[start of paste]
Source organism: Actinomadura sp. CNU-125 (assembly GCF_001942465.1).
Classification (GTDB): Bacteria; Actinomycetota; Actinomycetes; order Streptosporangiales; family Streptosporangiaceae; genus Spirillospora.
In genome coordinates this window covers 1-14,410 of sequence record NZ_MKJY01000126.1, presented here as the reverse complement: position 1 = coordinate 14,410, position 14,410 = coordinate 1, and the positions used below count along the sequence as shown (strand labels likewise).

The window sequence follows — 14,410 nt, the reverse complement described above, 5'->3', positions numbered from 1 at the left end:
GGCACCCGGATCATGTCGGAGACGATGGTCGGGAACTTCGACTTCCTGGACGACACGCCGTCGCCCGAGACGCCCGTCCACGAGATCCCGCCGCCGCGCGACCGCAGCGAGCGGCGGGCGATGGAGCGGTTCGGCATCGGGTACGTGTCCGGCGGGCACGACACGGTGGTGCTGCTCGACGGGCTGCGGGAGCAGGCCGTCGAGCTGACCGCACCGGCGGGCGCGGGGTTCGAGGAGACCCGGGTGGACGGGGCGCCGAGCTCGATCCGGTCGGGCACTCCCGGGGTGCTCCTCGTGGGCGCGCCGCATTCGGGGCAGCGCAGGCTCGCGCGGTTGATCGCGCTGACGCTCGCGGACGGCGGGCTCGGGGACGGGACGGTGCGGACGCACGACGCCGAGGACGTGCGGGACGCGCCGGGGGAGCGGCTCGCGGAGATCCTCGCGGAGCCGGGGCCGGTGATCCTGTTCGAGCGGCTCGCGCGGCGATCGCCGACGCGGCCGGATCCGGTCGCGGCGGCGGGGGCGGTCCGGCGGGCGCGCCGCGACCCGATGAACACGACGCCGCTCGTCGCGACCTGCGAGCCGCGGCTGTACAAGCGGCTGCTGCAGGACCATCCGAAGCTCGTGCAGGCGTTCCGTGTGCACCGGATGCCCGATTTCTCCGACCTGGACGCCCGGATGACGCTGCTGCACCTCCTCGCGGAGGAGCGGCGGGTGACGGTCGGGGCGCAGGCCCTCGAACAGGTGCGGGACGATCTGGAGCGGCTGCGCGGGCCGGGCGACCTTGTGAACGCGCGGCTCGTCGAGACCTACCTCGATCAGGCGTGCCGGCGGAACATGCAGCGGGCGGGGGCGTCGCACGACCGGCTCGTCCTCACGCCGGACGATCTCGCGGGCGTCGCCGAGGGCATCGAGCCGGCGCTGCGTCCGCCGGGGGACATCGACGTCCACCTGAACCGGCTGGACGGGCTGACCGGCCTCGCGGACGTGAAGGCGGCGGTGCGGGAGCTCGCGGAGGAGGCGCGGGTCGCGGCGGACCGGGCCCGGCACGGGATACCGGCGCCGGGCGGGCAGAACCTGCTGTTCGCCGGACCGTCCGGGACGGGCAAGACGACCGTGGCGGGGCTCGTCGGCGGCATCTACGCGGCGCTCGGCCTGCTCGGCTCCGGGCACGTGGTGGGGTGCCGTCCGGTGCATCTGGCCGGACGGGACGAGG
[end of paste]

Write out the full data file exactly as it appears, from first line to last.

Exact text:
Source organism: Actinomadura sp. CNU-125 (assembly GCF_001942465.1).
Classification (GTDB): Bacteria; Actinomycetota; Actinomycetes; order Streptosporangiales; family Streptosporangiaceae; genus Spirillospora.
In genome coordinates this window covers 1-14,410 of sequence record NZ_MKJY01000126.1, presented here as the reverse complement: position 1 = coordinate 14,410, position 14,410 = coordinate 1, and the positions used below count along the sequence as shown (strand labels likewise).

The window sequence follows — 14,410 nt, the reverse complement described above, 5'->3', positions numbered from 1 at the left end:
GGCACCCGGATCATGTCGGAGACGATGGTCGGGAACTTCGACTTCCTGGACGACACGCCGTCGCCCGAGACGCCCGTCCACGAGATCCCGCCGCCGCGCGACCGCAGCGAGCGGCGGGCGATGGAGCGGTTCGGCATCGGGTACGTGTCCGGCGGGCACGACACGGTGGTGCTGCTCGACGGGCTGCGGGAGCAGGCCGTCGAGCTGACCGCACCGGCGGGCGCGGGGTTCGAGGAGACCCGGGTGGACGGGGCGCCGAGCTCGATCCGGTCGGGCACTCCCGGGGTGCTCCTCGTGGGCGCGCCGCATTCGGGGCAGCGCAGGCTCGCGCGGTTGATCGCGCTGACGCTCGCGGACGGCGGGCTCGGGGACGGGACGGTGCGGACGCACGACGCCGAGGACGTGCGGGACGCGCCGGGGGAGCGGCTCGCGGAGATCCTCGCGGAGCCGGGGCCGGTGATCCTGTTCGAGCGGCTCGCGCGGCGATCGCCGACGCGGCCGGATCCGGTCGCGGCGGCGGGGGCGGTCCGGCGGGCGCGCCGCGACCCGATGAACACGACGCCGCTCGTCGCGACCTGCGAGCCGCGGCTGTACAAGCGGCTGCTGCAGGACCATCCGAAGCTCGTGCAGGCGTTCCGTGTGCACCGGATGCCCGATTTCTCCGACCTGGACGCCCGGATGACGCTGCTGCACCTCCTCGCGGAGGAGCGGCGGGTGACGGTCGGGGCGCAGGCCCTCGAACAGGTGCGGGACGATCTGGAGCGGCTGCGCGGGCCGGGCGACCTTGTGAACGCGCGGCTCGTCGAGACCTACCTCGATCAGGCGTGCCGGCGGAACATGCAGCGGGCGGGGGCGTCGCACGACCGGCTCGTCCTCACGCCGGACGATCTCGCGGGCGTCGCCGAGGGCATCGAGCCGGCGCTGCGTCCGCCGGGGGACATCGACGTCCACCTGAACCGGCTGGACGGGCTGACCGGCCTCGCGGACGTGAAGGCGGCGGTGCGGGAGCTCGCGGAGGAGGCGCGGGTCGCGGCGGACCGGGCCCGGCACGGGATACCGGCGCCGGGCGGGCAGAACCTGCTGTTCGCCGGACCGTCCGGGACGGGCAAGACGACCGTGGCGGGGCTCGTCGGCGGCATCTACGCGGCGCTCGGCCTGCTCGGCTCCGGGCACGTGGTGGGGTGCCGTCCGGTGCATCTGGCCGGACGGGACGAGG